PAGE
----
4 Halloween Costumes for Almost Docs

1. A human genome. Grab 22 of your closest friends and throw two of these bad boys tied together in the middle. If you can grab your sister and each of you wear one and stick together, bonus points for being “sister” chromatids. 2. Dermatome Man. You can either number or color code if you want to get really fancy. 3. Medically accurate skeleton: Instead of this… do this… …your a med student now, and you know better. 4. Homunculus LIVE + =...

Get Your “Exorcise” This Halloween…

Happy Halloween from The Doctor’s Channel! It’s the 40th anniversary of The Exorcist, and The Doctor’s Channel has added its own little twist to this classic American horror film. If you like pea soup, you WON’T want to miss the ending! Don’t forget to share this great video card with your colleagues...

Can Women in Medicine Ever Have it All?

A couple of weeks ago I was at the grocery store and I ran into one of the top neurologists at our hospital. It was odd to see her in a different context. She’s a slight woman, usually white-coat clad with glasses and a stern gaze. When she smiled at me and gave a small wave as I passed her in the aisle, it took a few moments for it to register who she was. I exchanged pleasantries with her and took in what she looked like “on the outside”. Still slight in build, but sans glasses and clad in jeans and a nice blouse. Her cart was filled with produce– and baby food–and her adorable toddler was babbling at me from his seat in the shopping cart. The next time I crossed paths with her in the hospital, I realized that my perspective of her had undergone a tectonic shift; one that I wasn’t proud of. I like to envision myself as a forward-thinking, equality-proponing young woman; but after that encounter in the grocery store, I saw her as softer. Where before I had been intimidated by her, as I am by most physicians, somehow seeing her as a mother had really changed my perspective. I wondered, then, if her colleagues had– or did — feel the same way. Not long after my paradigm shift, I read an...

Baseball In a Time of Cholera

The cholera epidemic in Haiti was one of the worst public health outbreaks to plague an already devastated nation. After the catastrophic earthquake that took place on January 12, 2010, upwards of 7,490 people have died and 586,000 people have fallen ill to cholera. To make matters worse, UN peacekeepers from Nepal were implicated as the source of the outbreak. This must-see short documentary covers the aftermath of the outbreak as well as one boy’s personal story to keep hope alive for his family and community through baseball. Watch the film, share it with your network and visit undeny.org to sign the petition. Together we can end this crisis!       Featured image is a screenshot from video above ...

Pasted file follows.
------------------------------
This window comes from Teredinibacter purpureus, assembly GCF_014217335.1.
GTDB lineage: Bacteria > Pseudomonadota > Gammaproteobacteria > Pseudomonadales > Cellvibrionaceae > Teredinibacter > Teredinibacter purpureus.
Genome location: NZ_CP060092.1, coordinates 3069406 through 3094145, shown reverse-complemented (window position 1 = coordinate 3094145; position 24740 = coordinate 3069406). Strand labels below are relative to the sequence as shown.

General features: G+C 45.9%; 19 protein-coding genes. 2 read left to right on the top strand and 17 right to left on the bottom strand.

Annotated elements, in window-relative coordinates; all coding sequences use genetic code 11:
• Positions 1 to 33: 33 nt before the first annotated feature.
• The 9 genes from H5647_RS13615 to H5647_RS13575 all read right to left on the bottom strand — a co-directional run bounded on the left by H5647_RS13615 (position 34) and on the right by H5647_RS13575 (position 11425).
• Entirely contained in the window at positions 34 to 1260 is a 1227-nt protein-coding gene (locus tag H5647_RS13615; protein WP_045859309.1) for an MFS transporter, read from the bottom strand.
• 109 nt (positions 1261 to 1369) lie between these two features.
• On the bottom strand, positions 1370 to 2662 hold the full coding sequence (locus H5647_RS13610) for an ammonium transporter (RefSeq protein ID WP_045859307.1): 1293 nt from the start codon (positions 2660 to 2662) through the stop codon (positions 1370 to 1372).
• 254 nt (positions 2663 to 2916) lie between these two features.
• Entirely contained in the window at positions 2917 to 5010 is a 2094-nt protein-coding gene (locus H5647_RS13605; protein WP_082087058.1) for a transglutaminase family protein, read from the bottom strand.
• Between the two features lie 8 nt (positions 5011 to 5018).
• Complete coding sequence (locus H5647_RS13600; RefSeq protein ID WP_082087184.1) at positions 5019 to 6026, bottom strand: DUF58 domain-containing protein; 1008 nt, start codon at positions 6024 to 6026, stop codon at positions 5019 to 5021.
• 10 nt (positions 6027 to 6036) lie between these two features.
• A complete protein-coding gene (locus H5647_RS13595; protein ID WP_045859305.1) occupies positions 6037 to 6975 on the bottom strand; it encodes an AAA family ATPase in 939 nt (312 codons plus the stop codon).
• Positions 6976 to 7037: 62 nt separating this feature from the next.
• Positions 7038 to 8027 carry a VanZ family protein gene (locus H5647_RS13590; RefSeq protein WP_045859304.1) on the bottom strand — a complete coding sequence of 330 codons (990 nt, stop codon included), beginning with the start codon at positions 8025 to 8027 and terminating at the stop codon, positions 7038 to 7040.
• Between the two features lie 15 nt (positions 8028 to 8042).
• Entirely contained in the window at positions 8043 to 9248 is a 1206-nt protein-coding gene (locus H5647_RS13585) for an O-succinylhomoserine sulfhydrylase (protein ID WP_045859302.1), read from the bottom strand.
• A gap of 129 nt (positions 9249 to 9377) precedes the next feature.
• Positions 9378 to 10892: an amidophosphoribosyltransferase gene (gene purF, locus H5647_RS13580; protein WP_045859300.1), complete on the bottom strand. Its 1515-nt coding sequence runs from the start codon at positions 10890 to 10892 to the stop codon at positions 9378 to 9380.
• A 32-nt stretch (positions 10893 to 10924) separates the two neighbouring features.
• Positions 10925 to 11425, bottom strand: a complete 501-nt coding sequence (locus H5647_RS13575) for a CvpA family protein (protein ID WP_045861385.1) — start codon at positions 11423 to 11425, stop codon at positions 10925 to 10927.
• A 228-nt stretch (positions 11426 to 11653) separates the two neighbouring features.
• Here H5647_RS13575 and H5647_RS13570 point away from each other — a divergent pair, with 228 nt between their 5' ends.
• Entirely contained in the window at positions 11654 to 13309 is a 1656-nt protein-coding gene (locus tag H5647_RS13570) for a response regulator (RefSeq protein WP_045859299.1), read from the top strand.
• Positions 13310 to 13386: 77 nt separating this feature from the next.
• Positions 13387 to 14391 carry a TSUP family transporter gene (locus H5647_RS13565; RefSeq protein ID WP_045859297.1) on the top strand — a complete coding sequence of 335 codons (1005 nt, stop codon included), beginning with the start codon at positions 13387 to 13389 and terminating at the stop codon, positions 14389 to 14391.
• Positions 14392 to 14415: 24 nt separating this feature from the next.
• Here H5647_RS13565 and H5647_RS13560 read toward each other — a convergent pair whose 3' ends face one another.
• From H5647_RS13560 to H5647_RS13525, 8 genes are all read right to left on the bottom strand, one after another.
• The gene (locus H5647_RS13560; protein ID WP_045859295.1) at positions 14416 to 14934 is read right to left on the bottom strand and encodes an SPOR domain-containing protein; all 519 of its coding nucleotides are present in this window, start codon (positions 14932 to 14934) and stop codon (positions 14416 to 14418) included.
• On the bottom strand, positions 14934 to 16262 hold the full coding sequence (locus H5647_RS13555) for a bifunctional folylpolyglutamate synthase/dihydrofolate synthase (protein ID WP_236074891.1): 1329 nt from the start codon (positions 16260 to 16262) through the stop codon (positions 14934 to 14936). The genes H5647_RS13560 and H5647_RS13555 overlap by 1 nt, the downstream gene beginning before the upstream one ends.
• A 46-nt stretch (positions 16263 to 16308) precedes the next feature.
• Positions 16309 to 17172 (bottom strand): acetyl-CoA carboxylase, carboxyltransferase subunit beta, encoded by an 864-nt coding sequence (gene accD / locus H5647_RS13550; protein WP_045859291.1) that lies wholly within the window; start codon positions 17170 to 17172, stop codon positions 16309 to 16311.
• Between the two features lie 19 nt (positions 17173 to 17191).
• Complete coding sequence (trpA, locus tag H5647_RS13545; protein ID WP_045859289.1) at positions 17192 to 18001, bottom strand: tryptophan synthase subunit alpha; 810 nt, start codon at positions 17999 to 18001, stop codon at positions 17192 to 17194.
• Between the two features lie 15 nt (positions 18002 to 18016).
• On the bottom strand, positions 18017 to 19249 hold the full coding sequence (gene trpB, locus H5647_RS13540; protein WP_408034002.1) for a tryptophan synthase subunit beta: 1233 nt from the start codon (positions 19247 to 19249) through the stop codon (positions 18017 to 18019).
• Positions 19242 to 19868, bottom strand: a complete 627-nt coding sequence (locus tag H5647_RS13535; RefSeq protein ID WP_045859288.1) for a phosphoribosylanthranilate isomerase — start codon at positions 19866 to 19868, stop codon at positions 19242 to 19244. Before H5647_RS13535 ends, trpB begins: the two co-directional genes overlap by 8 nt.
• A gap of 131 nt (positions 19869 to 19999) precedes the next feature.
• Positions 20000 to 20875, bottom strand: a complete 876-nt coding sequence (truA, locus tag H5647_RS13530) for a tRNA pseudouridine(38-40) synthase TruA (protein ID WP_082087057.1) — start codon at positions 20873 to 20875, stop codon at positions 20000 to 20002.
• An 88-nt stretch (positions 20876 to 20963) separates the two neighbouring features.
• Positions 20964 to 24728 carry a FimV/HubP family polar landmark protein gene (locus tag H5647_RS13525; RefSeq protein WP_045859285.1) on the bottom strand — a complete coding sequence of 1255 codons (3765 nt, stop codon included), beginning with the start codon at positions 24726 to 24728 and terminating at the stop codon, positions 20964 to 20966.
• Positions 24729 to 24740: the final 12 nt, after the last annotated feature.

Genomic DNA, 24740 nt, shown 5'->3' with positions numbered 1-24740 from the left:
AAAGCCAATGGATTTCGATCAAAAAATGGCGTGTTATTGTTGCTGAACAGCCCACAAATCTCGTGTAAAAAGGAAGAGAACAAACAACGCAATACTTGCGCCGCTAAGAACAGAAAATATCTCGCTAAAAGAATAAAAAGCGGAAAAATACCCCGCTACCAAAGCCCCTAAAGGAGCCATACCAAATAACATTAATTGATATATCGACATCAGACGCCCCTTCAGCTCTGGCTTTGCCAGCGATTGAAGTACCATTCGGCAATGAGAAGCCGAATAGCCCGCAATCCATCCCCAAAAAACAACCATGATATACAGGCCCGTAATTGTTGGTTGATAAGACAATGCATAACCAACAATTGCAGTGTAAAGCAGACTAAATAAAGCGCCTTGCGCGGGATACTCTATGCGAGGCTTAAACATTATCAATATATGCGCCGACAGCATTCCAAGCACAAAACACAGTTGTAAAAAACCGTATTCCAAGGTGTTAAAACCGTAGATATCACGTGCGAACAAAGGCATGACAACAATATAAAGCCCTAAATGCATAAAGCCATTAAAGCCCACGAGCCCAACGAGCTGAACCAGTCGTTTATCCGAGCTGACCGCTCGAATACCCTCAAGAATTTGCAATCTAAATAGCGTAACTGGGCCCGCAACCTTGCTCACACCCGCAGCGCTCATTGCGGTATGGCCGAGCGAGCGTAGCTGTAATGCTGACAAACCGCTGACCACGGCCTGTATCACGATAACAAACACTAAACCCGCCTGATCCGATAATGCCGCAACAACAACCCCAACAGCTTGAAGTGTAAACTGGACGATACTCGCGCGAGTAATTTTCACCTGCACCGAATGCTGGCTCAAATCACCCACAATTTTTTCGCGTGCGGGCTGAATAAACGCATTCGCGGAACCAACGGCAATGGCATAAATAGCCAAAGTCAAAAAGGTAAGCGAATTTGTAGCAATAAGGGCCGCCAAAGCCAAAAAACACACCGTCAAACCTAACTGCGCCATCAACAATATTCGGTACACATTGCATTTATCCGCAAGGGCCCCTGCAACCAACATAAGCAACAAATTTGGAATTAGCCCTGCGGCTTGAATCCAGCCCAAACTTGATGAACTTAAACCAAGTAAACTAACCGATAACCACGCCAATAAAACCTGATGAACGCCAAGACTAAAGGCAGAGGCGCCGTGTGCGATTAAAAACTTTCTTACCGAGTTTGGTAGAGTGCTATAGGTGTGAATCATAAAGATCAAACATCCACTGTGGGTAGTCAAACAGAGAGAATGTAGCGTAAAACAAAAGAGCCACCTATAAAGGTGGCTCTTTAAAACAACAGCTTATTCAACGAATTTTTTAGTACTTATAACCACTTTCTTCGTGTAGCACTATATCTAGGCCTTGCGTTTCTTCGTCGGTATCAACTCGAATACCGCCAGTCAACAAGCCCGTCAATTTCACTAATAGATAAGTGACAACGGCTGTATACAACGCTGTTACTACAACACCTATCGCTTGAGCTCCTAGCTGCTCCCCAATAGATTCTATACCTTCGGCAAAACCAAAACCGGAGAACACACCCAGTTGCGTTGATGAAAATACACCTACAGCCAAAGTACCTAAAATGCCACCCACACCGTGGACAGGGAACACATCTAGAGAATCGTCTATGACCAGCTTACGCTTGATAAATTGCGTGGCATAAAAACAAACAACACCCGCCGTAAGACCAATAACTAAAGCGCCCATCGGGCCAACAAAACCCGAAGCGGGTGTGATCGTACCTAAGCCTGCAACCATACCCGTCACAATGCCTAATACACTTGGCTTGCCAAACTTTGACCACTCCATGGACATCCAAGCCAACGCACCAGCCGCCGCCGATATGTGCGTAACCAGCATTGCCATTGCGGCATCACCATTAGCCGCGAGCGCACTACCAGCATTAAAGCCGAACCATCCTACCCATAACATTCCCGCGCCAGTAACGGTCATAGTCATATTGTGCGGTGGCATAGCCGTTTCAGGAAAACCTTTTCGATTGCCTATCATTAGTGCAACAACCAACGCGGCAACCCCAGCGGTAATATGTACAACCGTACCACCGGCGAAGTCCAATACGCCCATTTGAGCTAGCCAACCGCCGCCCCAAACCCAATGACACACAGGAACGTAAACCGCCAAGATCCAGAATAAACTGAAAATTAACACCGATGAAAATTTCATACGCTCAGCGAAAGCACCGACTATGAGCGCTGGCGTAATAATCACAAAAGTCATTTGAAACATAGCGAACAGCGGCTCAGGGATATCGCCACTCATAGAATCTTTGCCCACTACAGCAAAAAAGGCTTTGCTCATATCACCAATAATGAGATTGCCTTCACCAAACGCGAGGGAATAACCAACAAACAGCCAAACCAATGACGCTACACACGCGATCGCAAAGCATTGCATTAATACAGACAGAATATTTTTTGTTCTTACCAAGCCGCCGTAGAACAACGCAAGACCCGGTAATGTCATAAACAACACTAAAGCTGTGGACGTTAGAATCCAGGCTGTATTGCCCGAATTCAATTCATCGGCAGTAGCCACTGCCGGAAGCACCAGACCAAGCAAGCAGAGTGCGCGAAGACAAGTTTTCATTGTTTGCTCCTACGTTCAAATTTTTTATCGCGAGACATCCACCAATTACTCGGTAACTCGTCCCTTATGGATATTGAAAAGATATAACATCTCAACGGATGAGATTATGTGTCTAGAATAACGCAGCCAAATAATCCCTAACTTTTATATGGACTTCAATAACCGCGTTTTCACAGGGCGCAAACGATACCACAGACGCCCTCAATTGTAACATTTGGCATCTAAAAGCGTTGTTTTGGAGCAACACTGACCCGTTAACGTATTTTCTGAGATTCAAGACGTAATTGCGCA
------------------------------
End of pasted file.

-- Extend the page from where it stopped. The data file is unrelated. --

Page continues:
The Art of Choosing Who You Want To Be

When I was four, playing with toy cars meant smashing them together as hard as their plastic bumpers could handle. My favorites included a yellow Tonka dump truck, a police sheriff’s car with flashing lights, and a fire truck with a retractable ladder. I didn’t know much then, but I did know that garbage smelled bad, so I wanted to become either a policeman or fireman—mostly so I could drive a cool car with a siren and not have to wait in traffic. When I turned seven, my true calling arrived on the scene in a big way. Everything else seemed like a waste of time—I would become a Pokémon Master. Upon turning eight, my family caved to my demands for a dog, and I finally found myself sitting in the backseat with a tiny yellow Labrador puppy. She was wrapped in a blanket on my lap, like a stuffed animal that had finally heard my prayers and started to wag its tail. Over the course of less than an hour in that car, I abandoned all hopes of becoming a Pokémon Master. I instead set my sights on something far more pragmatic—becoming a veterinarian—so I could take care of my new puppy, if she ever got sick. At thirteen, I wanted to become a baseball player so I could play for the Yankees, maybe next to Derek Jeter,...

When Medical Nudity Becomes Uncomfortable

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Top 10 Tips for Residency Interviews

Jeanne Farnan, MD, from the University of Chicago Internal Medicine Residency Program, knows what she’s talking about when it comes to interviewing. She’s a dedicated faculty interviewer for the Pritzker School of Medicine and is on the internship selection committee for the Department of Medicine. Pay attention to this one!   For more information on Dr. Farnan and the University of Chicago Medical Center, visit...

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